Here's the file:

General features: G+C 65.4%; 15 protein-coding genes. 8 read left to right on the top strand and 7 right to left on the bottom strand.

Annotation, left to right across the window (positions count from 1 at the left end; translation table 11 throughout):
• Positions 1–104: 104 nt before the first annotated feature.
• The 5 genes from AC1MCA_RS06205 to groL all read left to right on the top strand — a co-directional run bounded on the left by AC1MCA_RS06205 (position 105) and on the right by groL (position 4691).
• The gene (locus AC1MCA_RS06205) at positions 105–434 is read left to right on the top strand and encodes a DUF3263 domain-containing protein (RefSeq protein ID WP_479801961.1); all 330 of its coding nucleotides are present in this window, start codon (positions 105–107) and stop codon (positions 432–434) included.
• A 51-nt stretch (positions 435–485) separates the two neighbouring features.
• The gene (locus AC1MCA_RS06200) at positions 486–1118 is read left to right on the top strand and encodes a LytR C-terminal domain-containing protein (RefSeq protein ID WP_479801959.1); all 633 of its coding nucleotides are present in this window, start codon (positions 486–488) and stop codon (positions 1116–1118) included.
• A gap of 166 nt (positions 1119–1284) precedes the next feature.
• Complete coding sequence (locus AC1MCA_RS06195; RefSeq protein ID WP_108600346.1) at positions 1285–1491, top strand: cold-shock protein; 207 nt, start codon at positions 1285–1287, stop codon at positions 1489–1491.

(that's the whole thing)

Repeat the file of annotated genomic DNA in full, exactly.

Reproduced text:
General features: G+C 65.4%; 15 protein-coding genes. 8 read left to right on the top strand and 7 right to left on the bottom strand.

Annotation, left to right across the window (positions count from 1 at the left end; translation table 11 throughout):
• Positions 1–104: 104 nt before the first annotated feature.
• The 5 genes from AC1MCA_RS06205 to groL all read left to right on the top strand — a co-directional run bounded on the left by AC1MCA_RS06205 (position 105) and on the right by groL (position 4691).
• The gene (locus AC1MCA_RS06205) at positions 105–434 is read left to right on the top strand and encodes a DUF3263 domain-containing protein (RefSeq protein ID WP_479801961.1); all 330 of its coding nucleotides are present in this window, start codon (positions 105–107) and stop codon (positions 432–434) included.
• A 51-nt stretch (positions 435–485) separates the two neighbouring features.
• The gene (locus AC1MCA_RS06200) at positions 486–1118 is read left to right on the top strand and encodes a LytR C-terminal domain-containing protein (RefSeq protein ID WP_479801959.1); all 633 of its coding nucleotides are present in this window, start codon (positions 486–488) and stop codon (positions 1116–1118) included.
• A gap of 166 nt (positions 1119–1284) precedes the next feature.
• Complete coding sequence (locus AC1MCA_RS06195; RefSeq protein ID WP_108600346.1) at positions 1285–1491, top strand: cold-shock protein; 207 nt, start codon at positions 1285–1287, stop codon at positions 1489–1491.